Day 77

5.01: If it’s ever crossed your mind that academics might be cowardly, small-minded, tuck-shop-squabbling, shoe-lace-together-tying, underhand, banana-skin-trailing pin heads, look no further than here for justification.

Some historian from Birkbeck has been slagging other historians off anonymously through that high-minded paragon of intellectual cut and thrust, Amazon customer reviewing.

Actually, Orlando Figes – who already sounded like a disease to begin with – is so cowardly, small-minded, tuck-shop-squabbling etc, that he got his wife to do it for him.

And to make matters worse, she was rubbish at it. In her trenchant review of Rachel Polonsky’s book, Molotov’s Magic Lantern, she wrote: “This is the sort of book that makes you wonder why it was ever published.”

Doubtless, she added “piss off you berk, you stink of piss,” but then deleted it, not wanting to compromise her intellectual integrity.

Robert Service, who also suffered at the point of Mrs Figes laser-guided repartee, is hardly better. He reckons: “How to expunge the practice and expose the practitioners of malign electronic denunciation in countries of free expression is, I think, a matter for debate.”

Because, obviously, when he wrote his biographies of Trotsky and Stalin, Professor Service had in mind, as a model reader, the type of moron who thinks that anonymous reviews posted on Amazon represent God’s Honest Truth, and ought to have churches built in their honour complete with alters, knaves and apses and probably clergymen rogering choirboys.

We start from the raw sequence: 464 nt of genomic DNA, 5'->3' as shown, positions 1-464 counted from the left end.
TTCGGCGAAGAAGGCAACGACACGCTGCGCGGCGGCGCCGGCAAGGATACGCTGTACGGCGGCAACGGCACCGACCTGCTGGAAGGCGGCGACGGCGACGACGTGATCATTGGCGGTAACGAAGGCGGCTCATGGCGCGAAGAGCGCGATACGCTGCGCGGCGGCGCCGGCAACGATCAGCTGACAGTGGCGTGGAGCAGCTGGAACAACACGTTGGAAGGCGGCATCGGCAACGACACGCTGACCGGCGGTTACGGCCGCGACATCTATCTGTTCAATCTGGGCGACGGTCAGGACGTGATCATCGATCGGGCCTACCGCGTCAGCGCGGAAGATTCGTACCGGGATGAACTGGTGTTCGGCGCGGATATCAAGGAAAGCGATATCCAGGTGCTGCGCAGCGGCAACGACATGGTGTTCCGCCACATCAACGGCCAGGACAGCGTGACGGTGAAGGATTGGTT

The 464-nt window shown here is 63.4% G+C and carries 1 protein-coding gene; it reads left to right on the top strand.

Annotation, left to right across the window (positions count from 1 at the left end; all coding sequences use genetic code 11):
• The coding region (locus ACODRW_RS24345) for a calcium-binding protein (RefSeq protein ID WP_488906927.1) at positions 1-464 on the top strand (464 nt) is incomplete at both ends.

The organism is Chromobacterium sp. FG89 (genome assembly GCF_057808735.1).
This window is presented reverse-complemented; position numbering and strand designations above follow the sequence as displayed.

The other thing that I have to say this morning, is that getting up at 5am’s sometimes quite lonely – not least when you spend all night staring alternately¬†at the ceiling and the blinking digits of the radio alarm. But it did make me remember Elizabeth Bishop’s poem about lonliness, Crusoe in England, the beginning of which is tenuously topical:

A new volcano has erupted,
the papers say, and last week I was reading
where some ship saw an island being born:
at first a breath of steam, ten miles away;
and then a black fleck–basalt probably–
rose in the mate’s binoculars
and caught on the horizon like a fly.

6.55: Hmm, stuttering rather today. My plot seems to have taken a rather boring turn after the giddy excitement of last week… but there are things that need explaining all the same. So most of this morning has been spent wielding an imaginary blue pencil and crossing out imaginary things I hadn’t written yet. What a rarified level I’m operating at now: which is to say, “what a paltry amount of writing I’ve actually done this morning.”

~ by David Thorley on April 19, 2010.

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